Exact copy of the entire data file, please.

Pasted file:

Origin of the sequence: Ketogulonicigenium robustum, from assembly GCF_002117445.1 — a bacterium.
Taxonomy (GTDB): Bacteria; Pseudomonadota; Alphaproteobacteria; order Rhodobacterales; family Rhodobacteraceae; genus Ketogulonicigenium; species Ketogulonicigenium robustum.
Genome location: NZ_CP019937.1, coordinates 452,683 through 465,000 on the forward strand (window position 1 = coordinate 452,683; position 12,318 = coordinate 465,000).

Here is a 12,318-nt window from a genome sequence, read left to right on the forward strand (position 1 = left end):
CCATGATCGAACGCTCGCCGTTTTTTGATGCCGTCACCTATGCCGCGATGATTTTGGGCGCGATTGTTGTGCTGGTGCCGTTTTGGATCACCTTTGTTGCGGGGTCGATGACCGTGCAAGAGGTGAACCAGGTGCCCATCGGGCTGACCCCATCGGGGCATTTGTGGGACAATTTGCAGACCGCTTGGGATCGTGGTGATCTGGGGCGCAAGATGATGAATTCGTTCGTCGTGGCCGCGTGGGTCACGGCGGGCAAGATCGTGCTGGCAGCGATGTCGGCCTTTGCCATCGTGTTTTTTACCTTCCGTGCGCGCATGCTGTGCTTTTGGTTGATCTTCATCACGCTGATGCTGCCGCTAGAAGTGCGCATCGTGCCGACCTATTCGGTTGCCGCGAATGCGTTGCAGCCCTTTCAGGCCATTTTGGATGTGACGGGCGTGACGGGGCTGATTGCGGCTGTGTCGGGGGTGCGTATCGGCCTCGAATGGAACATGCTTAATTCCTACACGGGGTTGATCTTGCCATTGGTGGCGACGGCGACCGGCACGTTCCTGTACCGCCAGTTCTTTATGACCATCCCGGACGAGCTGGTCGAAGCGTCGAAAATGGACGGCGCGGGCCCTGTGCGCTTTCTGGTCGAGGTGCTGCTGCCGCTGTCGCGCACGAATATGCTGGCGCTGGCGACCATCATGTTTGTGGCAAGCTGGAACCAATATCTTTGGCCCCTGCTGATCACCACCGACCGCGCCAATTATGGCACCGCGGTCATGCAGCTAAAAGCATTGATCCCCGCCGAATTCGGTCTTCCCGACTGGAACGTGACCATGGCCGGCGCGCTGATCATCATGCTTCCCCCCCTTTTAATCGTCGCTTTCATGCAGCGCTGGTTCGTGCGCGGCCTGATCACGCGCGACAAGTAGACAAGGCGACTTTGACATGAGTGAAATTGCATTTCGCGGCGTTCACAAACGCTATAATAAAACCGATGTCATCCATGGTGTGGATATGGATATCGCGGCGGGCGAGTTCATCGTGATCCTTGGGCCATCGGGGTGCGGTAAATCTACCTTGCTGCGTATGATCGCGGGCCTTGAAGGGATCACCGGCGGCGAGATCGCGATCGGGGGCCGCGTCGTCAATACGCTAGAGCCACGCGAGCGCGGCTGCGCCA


Origin of the sequence: Ketogulonicigenium robustum, from assembly GCF_002117445.1 — a bacterium.
Taxonomy (GTDB): Bacteria; Pseudomonadota; Alphaproteobacteria; order Rhodobacterales; family Rhodobacteraceae; genus Ketogulonicigenium; species Ketogulonicigenium robustum.
Genome location: NZ_CP019937.1, coordinates 452,683 through 465,000 on the forward strand (window position 1 = coordinate 452,683; position 12,318 = coordinate 465,000).

Here is a 12,318-nt window from a genome sequence, read left to right on the forward strand (position 1 = left end):
CCATGATCGAACGCTCGCCGTTTTTTGATGCCGTCACCTATGCCGCGATGATTTTGGGCGCGATTGTTGTGCTGGTGCCGTTTTGGATCACCTTTGTTGCGGGGTCGATGACCGTGCAAGAGGTGAACCAGGTGCCCATCGGGCTGACCCCATCGGGGCATTTGTGGGACAATTTGCAGACCGCTTGGGATCGTGGTGATCTGGGGCGCAAGATGATGAATTCGTTCGTCGTGGCCGCGTGGGTCACGGCGGGCAAGATCGTGCTGGCAGCGATGTCGGCCTTTGCCATCGTGTTTTTTACCTTCCGTGCGCGCATGCTGTGCTTTTGGTTGATCTTCATCACGCTGATGCTGCCGCTAGAAGTGCGCATCGTGCCGACCTATTCGGTTGCCGCGAATGCGTTGCAGCCCTTTCAGGCCATTTTGGATGTGACGGGCGTGACGGGGCTGATTGCGGCTGTGTCGGGGGTGCGTATCGGCCTCGAATGGAACATGCTTAATTCCTACACGGGGTTGATCTTGCCATTGGTGGCGACGGCGACCGGCACGTTCCTGTACCGCCAGTTCTTTATGACCATCCCGGACGAGCTGGTCGAAGCGTCGAAAATGGACGGCGCGGGCCCTGTGCGCTTTCTGGTCGAGGTGCTGCTGCCGCTGTCGCGCACGAATATGCTGGCGCTGGCGACCATCATGTTTGTGGCAAGCTGGAACCAATATCTTTGGCCCCTGCTGATCACCACCGACCGCGCCAATTATGGCACCGCGGTCATGCAGCTAAAAGCATTGATCCCCGCCGAATTCGGTCTTCCCGACTGGAACGTGACCATGGCCGGCGCGCTGATCATCATGCTTCCCCCCCTTTTAATCGTCGCTTTCATGCAGCGCTGGTTCGTGCGCGGCCTGATCACGCGCGACAAGTAGACAAGGCGACTTTGACATGAGTGAAATTGCATTTCGCGGCGTTCACAAACGCTATAATAAAACCGATGTCATCCATGGTGTGGATATGGATATCGCGGCGGGCGAGTTCATCGTGATCCTTGGGCCATCGGGGTGCGGTAAATCTACCTTGCTGCGTATGATCGCGGGCCTTGAAGGGATCACCGGCGGCGAGATCGCGATCGGGGGCCGCGTCGTCAATACGCTAGAGCCACGCGAGCGCGGCTGCGCCA